One of my patients sent me a link to a Kentucky newspaper article that described the recent surge in cases of opioid dependence and treatment with buprenorphine. The article described the increased costs for medicaid programs because of the need to pay for buprenorphine. The reporter said that the problem was that people are being placed on buprenorphine and only ‘maintained,’ instead of receiving ‘definitive treatment’ to fix the problem. Let’s talk more about counseling and stigma toward buprenorphine.
The reporter’s perspective and conclusions are not unusual, but they are, to put it bluntly, a crock– for a couple reasons. The first problem with the story is the reporter’s bias, caused by stigma. I left a comment after the article asking why the reporter wrote about rising costs for buprenorphine, instead of an article about the rising costs for medications for ALL of the many new diagnoses and conditions treated these days? To name a few, we have new medications for bipolar disorder, for elevated cholesterol, for coronary disease, for impotence and ‘low T,’ for diabetes, and for asthma– and all of those medications have resulted in higher costs as well. Why single out buprenorphine?
In fact, opioid dependence has become the second leading cause of death for young adults in many parts of the country, and if you look at the cost of buprenorphine over a denominator consisting of the number of lives saved by the medication, buprenorphine becomes a real bargain! Medications for other fatal diseases, for example chemotherapy for breast cancer, are much more costly than the $5 per day cost for treating opioid dependence. We also spend hundreds of thousands of dollars for EACH victim of a serious motor vehicle accident, and similar amounts for every transplant recipient– even when most transplants eventually fail, just as many addicts eventually relapse. Why is only ONE chronic illness– one with a relatively inexpensive cost per life saved– singled out? Are some lives less valuable than others?
What about the suggestion that buprenorphine is only a band-aid, and avoids ‘definitive treatment?’ I have written about this situation many times, and (thankfully) more and more data lends support to my position. I have struggled with my own opioid dependence for 18 years, and over that period of time have come to know a great many addicts; people who were colleagues, friends, patients, and acquaintenances. I have worked in residential treatment settings, and have referred patients to treatment programs ranging from one month to over a year in length, costing from $4,000 to $70,000 per month. The simple, shocking truth is that for opioid dependence, residential treatment RARELY WORKS.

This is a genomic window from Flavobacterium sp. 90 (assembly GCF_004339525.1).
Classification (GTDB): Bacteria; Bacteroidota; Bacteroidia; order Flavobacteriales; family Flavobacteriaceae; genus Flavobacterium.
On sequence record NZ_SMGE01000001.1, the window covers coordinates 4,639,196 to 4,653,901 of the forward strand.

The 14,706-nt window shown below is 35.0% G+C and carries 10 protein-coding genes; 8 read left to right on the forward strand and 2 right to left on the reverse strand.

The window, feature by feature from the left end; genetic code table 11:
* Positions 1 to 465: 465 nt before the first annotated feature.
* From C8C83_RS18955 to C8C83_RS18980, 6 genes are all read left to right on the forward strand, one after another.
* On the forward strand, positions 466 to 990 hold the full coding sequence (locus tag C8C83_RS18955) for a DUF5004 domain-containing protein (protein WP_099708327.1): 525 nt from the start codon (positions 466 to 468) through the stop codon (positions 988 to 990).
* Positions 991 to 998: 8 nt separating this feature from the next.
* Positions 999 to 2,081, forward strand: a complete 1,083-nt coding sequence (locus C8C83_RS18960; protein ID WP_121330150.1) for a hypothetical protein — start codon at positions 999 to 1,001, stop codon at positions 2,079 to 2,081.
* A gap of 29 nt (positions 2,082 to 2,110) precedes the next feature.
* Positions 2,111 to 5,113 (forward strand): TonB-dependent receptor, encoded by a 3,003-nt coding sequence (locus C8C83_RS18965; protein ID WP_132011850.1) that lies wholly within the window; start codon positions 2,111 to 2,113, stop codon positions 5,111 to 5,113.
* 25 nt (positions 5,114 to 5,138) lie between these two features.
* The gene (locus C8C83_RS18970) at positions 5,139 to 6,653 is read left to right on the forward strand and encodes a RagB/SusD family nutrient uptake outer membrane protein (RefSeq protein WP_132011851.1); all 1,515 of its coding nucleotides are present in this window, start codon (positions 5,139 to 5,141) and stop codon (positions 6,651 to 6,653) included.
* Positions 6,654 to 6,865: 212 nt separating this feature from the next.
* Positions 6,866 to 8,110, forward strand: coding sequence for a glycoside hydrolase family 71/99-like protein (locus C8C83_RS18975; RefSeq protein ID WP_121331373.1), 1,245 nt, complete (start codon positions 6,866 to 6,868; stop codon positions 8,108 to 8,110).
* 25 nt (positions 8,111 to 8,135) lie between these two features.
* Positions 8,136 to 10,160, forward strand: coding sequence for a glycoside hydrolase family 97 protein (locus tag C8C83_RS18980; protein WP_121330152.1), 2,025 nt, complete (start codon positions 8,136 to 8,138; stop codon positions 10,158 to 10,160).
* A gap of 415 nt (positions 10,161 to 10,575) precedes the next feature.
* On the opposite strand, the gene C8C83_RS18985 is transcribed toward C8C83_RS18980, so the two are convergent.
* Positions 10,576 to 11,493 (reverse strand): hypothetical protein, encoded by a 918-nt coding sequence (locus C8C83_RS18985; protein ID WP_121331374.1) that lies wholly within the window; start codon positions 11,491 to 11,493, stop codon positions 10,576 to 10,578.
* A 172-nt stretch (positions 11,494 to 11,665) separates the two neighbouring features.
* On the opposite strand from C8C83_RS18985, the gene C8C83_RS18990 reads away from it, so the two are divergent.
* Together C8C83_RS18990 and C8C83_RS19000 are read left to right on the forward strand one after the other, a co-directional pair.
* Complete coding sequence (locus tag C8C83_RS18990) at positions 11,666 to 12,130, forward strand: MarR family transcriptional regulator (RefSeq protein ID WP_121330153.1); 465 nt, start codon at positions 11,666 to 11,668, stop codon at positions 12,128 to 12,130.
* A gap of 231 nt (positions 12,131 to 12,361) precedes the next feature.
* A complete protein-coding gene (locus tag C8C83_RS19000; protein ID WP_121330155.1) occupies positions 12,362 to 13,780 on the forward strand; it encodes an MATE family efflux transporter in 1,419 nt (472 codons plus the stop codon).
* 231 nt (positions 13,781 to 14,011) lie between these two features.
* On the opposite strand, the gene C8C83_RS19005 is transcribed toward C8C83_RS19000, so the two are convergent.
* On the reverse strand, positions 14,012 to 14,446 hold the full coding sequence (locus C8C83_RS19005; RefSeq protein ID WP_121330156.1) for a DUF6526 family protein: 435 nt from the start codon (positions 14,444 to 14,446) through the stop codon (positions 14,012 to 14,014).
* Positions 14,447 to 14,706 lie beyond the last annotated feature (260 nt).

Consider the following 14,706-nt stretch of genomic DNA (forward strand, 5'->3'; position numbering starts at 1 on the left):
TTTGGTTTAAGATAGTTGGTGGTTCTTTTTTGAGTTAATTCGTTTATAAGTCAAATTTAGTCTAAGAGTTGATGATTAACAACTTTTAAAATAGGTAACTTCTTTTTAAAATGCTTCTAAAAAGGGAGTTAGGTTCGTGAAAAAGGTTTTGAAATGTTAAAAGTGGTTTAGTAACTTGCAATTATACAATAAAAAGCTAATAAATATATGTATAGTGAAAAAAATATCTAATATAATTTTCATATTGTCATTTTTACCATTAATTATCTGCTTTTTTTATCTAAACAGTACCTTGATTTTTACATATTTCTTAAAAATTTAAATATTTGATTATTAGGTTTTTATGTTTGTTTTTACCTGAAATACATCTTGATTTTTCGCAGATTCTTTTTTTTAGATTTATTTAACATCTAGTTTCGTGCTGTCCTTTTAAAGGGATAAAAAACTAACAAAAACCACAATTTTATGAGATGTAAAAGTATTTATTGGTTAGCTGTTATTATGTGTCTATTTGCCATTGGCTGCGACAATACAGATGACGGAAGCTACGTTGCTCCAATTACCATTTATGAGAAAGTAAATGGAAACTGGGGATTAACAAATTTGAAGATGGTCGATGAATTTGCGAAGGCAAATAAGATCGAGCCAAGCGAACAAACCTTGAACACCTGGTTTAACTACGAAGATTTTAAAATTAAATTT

The issue of ‘addiction treatment’ is an incredible, sad, shameful ruse that has been spoon-fed to the lay-public, and even to medical and AODA treatment professionals. On TV, Dr. Drew does his thing with addicts– and yet nobody ever seems to question why his patients KEEP ON USING! We read that Lindsay Lohan just failed another drug test, and people assume she is pathologically stupid– when the truth is that she is only like so many others. She probably has an ignorant doc, pushing her off buprenorphine and blaming her when her ‘treatment program’ failed…. when in reality her DOCTORS failed, and her COUNSELORS failed, by not reading the literature and saying ‘duh– this residential stuff never works!!’